Second Theological Education Colloquy Looks at Changing NBTS
In our second Understanding Theological Education in the RCA colloquy, reflecting on what theological education has been in the RCA and what it could be, we look inward, at this, the oldest Protestant theological seminary in North America. Forty-five years ago, NBTS had a mostly white, almost exclusively male student body, with a white, male faculty. Thirty-five years ago, it was still a majority white school, and the main educational program occurring during bankers’ hours. Twenty-five years ago, it was still a school that taught RCA ministers and welcomed people from other traditions. Today, the vast majority of students are people of color, most classes meet at night or on weekends, and the RCA is a minority denominational group among students studying in several different programs.
New Brunswick Theological Seminary has been on the growing edge of theological education ever since its founding in 1784. Life on the growing edge comes with challenges, even though those challenges may change from time to time. The theme for our colloquy on October 20 at 12:00 noon will be Changing Challenges at New Brunswick Theological Seminary. We will begin with presentations by two former presidents of NBTS and one former dean, and spend the rest of the hour in questions and discussion.
Robert A. White served as NBTS President, 1985-92. Prior to that he served Reformed churches in Clover Hill, New Jersey, and North Syracuse, New York. In 1980, he was appointed RCA Minister for Social Witness, directing denominational programs in peacemaking, US-Soviet church relations and global justice. He was called to be Senior Minister of the First Reformed Church of Schenectady, NY in 1992 and designated Minister Emeritus in 2006. He then served as Interfaith Chaplain at Bethesda House of Schenectady, an inner-city ministry to the homeless and working poor, and as Interim Executive Director of the NY State Council of Churches. A graduate of Hope College and Western Theological Seminary who pursued graduate studies at Union Seminary in New York, Columbia University, and Rutgers University, Dr. White and his wife JoAnne now enjoy retirement in a log cabin on Peck Lake in the southern Adirondack Mountains of New York.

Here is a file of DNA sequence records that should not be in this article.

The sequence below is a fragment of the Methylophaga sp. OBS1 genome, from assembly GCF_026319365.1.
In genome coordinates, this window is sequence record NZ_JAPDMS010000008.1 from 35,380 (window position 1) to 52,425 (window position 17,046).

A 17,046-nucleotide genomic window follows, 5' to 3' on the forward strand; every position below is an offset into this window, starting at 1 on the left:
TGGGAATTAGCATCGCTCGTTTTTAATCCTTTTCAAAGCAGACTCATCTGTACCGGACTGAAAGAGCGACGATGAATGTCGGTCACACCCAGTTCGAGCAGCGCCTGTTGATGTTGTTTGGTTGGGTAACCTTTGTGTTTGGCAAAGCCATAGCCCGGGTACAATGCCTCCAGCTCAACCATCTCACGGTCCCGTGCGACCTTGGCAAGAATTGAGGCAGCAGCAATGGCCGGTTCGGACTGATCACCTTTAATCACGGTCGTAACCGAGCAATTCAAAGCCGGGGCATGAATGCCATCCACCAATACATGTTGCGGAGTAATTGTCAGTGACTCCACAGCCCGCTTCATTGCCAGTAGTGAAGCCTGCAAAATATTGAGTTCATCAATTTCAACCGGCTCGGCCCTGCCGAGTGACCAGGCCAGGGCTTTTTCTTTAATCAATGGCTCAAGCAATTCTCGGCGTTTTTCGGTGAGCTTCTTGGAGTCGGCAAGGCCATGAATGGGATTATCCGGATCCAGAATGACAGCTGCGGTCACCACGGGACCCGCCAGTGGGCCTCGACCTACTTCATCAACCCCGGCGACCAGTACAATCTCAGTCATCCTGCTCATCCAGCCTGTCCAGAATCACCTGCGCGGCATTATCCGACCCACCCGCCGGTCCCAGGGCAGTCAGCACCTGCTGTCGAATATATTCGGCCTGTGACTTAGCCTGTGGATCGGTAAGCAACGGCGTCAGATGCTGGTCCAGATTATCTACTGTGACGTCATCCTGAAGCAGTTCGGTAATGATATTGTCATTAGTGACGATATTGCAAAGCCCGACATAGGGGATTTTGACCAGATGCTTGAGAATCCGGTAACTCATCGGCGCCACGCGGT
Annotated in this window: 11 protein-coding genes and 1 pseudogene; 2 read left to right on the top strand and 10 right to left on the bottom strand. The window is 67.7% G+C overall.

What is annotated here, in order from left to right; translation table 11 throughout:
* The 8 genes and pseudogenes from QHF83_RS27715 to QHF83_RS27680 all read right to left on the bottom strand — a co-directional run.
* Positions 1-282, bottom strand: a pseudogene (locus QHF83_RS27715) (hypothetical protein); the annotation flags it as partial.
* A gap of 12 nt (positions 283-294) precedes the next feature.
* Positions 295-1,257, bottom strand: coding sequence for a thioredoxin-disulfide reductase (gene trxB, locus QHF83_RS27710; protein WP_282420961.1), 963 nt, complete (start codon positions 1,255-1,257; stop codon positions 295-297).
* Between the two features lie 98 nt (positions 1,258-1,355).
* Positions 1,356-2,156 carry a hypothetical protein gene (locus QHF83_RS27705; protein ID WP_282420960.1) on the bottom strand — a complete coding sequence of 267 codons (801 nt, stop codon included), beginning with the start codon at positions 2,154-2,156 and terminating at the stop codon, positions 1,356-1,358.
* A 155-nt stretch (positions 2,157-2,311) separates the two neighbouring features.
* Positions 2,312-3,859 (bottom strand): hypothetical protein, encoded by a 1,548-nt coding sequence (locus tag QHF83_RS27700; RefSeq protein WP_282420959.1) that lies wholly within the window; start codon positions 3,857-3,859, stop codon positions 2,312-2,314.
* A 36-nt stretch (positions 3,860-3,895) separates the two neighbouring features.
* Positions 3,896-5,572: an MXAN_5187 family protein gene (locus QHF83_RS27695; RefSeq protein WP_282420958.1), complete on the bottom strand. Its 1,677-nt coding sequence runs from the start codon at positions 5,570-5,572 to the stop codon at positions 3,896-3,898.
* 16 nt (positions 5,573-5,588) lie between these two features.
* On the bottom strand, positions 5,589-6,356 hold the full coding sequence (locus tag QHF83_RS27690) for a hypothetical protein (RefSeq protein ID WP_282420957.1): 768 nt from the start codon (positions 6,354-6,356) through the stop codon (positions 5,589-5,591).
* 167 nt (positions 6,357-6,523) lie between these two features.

A native of South Holland, Illinois, Norman Kansfield, president of NBTS from 1993 to 2005, holds degrees from Hope College, Western Theological Seminary, Union Theological Seminary in New York, and the University of Chicago. Norm began his ministry within the RCA in Astoria, Queens, New York, and continued in the Chicago suburbs of Berwyn and Riverdale, Illinois. He was the seminary librarian and a faculty member at Western Theological Seminary and at the Colgate Rochester Divinity School/Bexley Hall/Crozer Theological Seminary and St. Bernard’s Institute in Rochester, New York, before coming to NBTS. Since 2005, he has served first as Senior Scholar in Residence at the Theological School of Drew University and currently as Theologian for the Zion United Church of Christ in Stroudsburg, Pennsylvania. He and his wife, Mary Klein Kansfield, live in East Stroudsburg,
Renée House is the Minister of the Old Dutch Church in Kingston, New York where she has served since March of 2013. Prior to accepting the call to Old Dutch, she served on the faculty of NBTS for twenty-five years as Director of the Library, Academic Dean, and Professor of Practical Theology, and as a General Synod Professor of Theology. Renée received her M.L.S. from the University of Arizona, M.Div. from NBTS, and Ph. D. from Princeton Theological Seminary. As a minister in the RCA, she has been engaged in ministry throughout the U.S. as well as Taiwan. She is a writer, poet, singer, wife, step-mom, and grandmother to six rambunctious kids.
There will be three more programs in this series during 2020-21: